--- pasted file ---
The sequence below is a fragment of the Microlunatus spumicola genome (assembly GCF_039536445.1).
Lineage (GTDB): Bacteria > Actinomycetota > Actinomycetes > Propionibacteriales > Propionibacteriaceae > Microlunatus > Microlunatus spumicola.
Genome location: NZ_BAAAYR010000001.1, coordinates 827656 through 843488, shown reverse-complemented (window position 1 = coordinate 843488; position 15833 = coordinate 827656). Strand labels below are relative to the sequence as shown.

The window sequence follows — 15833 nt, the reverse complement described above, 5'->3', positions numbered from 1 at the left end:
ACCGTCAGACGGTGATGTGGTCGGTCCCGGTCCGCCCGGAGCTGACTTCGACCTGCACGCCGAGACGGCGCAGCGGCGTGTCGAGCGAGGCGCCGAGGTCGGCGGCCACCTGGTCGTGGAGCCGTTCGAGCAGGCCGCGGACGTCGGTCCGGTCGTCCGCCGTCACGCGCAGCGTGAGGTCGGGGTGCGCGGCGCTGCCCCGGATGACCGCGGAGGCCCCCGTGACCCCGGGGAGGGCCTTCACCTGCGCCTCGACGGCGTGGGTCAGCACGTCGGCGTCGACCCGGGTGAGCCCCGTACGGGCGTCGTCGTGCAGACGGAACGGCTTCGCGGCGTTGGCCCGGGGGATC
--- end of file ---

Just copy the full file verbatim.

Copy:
The sequence below is a fragment of the Microlunatus spumicola genome (assembly GCF_039536445.1).
Lineage (GTDB): Bacteria > Actinomycetota > Actinomycetes > Propionibacteriales > Propionibacteriaceae > Microlunatus > Microlunatus spumicola.
Genome location: NZ_BAAAYR010000001.1, coordinates 827656 through 843488, shown reverse-complemented (window position 1 = coordinate 843488; position 15833 = coordinate 827656). Strand labels below are relative to the sequence as shown.

The window sequence follows — 15833 nt, the reverse complement described above, 5'->3', positions numbered from 1 at the left end:
ACCGTCAGACGGTGATGTGGTCGGTCCCGGTCCGCCCGGAGCTGACTTCGACCTGCACGCCGAGACGGCGCAGCGGCGTGTCGAGCGAGGCGCCGAGGTCGGCGGCCACCTGGTCGTGGAGCCGTTCGAGCAGGCCGCGGACGTCGGTCCGGTCGTCCGCCGTCACGCGCAGCGTGAGGTCGGGGTGCGCGGCGCTGCCCCGGATGACCGCGGAGGCCCCCGTGACCCCGGGGAGGGCCTTCACCTGCGCCTCGACGGCGTGGGTCAGCACGTCGGCGTCGACCCGGGTGAGCCCCGTACGGGCGTCGTCGTGCAGACGGAACGGCTTCGCGGCGTTGGCCCGGGGGATC